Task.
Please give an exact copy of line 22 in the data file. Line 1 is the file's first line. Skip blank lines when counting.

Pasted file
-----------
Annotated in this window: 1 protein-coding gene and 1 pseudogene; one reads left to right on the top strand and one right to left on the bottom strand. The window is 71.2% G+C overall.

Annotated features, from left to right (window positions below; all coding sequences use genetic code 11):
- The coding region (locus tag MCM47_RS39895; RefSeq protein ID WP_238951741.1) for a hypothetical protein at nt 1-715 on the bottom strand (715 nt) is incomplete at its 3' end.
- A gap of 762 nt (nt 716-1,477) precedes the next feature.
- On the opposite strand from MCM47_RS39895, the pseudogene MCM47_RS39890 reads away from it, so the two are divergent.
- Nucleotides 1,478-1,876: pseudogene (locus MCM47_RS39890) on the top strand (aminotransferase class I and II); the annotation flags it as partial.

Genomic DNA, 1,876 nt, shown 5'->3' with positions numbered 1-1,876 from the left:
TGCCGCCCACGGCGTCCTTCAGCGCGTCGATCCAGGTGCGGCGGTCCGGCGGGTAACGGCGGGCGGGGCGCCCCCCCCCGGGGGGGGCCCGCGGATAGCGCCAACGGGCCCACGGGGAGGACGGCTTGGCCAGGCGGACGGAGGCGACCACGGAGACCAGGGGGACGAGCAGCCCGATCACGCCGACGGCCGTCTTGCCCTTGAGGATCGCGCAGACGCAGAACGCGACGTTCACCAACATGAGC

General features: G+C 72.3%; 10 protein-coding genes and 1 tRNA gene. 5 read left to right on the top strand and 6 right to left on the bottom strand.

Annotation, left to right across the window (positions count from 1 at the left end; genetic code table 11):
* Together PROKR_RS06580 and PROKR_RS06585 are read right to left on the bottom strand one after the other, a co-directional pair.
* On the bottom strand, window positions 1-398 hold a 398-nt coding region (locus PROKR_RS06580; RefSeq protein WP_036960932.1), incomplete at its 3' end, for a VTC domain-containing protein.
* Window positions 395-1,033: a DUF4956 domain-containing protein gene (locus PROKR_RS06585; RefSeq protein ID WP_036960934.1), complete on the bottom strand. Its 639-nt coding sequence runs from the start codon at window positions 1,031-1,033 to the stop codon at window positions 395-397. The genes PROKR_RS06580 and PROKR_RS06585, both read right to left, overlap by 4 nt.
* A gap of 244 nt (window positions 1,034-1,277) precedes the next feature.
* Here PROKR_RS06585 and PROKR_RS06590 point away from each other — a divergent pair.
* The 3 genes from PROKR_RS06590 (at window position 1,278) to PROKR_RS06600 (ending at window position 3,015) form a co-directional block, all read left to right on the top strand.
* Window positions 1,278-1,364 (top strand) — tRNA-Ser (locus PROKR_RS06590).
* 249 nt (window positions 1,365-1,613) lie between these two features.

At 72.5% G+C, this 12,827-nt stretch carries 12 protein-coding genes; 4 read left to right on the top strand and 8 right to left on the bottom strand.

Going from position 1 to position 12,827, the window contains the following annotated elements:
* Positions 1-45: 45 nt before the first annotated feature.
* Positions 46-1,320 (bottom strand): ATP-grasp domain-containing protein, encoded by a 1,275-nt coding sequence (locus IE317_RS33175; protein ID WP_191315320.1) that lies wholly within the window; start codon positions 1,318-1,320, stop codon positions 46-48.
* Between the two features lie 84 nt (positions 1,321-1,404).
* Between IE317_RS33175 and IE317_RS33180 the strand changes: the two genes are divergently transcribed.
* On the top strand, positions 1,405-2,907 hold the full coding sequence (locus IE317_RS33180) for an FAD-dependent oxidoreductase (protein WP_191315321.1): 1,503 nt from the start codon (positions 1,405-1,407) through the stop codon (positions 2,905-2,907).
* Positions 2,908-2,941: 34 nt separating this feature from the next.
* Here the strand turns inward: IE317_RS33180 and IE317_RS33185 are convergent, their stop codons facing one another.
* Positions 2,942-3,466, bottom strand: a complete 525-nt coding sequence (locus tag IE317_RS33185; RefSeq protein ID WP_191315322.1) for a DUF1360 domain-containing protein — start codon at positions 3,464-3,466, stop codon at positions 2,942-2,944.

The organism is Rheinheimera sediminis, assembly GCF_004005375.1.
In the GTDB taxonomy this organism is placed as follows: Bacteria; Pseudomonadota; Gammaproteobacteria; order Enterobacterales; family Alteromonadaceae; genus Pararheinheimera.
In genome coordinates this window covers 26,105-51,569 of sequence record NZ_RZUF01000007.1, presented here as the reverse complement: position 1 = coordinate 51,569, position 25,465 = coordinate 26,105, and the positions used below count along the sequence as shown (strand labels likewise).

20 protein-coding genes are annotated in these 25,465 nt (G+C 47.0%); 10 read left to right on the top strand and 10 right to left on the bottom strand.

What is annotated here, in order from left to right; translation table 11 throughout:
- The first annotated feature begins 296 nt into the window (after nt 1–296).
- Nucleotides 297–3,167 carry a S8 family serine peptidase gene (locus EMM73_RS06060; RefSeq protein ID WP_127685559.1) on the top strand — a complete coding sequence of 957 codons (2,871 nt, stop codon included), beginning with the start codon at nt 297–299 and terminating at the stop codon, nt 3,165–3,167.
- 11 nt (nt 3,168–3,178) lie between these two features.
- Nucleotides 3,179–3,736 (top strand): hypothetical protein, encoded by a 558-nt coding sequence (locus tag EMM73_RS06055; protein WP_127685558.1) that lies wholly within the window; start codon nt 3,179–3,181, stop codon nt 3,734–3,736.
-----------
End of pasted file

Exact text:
* Positions 46-1,320 (bottom strand): ATP-grasp domain-containing protein, encoded by a 1,275-nt coding sequence (locus IE317_RS33175; protein ID WP_191315320.1) that lies wholly within the window; start codon positions 1,318-1,320, stop codon positions 46-48.